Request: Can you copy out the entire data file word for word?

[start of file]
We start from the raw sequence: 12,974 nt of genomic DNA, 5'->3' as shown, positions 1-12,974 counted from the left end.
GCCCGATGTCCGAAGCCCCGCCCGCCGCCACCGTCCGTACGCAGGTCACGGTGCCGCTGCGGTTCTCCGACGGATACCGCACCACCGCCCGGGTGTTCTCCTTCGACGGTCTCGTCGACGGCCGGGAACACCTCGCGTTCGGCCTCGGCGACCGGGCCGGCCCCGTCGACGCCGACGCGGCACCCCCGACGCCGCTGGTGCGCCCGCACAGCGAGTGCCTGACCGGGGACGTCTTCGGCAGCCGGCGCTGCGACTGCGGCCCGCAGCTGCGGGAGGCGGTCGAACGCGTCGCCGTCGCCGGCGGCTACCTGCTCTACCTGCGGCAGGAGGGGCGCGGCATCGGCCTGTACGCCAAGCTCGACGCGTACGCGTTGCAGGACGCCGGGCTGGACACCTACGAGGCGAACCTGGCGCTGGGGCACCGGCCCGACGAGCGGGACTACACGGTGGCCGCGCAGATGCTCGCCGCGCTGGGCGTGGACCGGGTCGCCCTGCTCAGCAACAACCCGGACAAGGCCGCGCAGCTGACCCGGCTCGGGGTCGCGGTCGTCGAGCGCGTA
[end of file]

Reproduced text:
We start from the raw sequence: 12,974 nt of genomic DNA, 5'->3' as shown, positions 1-12,974 counted from the left end.
GCCCGATGTCCGAAGCCCCGCCCGCCGCCACCGTCCGTACGCAGGTCACGGTGCCGCTGCGGTTCTCCGACGGATACCGCACCACCGCCCGGGTGTTCTCCTTCGACGGTCTCGTCGACGGCCGGGAACACCTCGCGTTCGGCCTCGGCGACCGGGCCGGCCCCGTCGACGCCGACGCGGCACCCCCGACGCCGCTGGTGCGCCCGCACAGCGAGTGCCTGACCGGGGACGTCTTCGGCAGCCGGCGCTGCGACTGCGGCCCGCAGCTGCGGGAGGCGGTCGAACGCGTCGCCGTCGCCGGCGGCTACCTGCTCTACCTGCGGCAGGAGGGGCGCGGCATCGGCCTGTACGCCAAGCTCGACGCGTACGCGTTGCAGGACGCCGGGCTGGACACCTACGAGGCGAACCTGGCGCTGGGGCACCGGCCCGACGAGCGGGACTACACGGTGGCCGCGCAGATGCTCGCCGCGCTGGGCGTGGACCGGGTCGCCCTGCTCAGCAACAACCCGGACAAGGCCGCGCAGCTGACCCGGCTCGGGGTCGCGGTCGTCGAGCGCGTA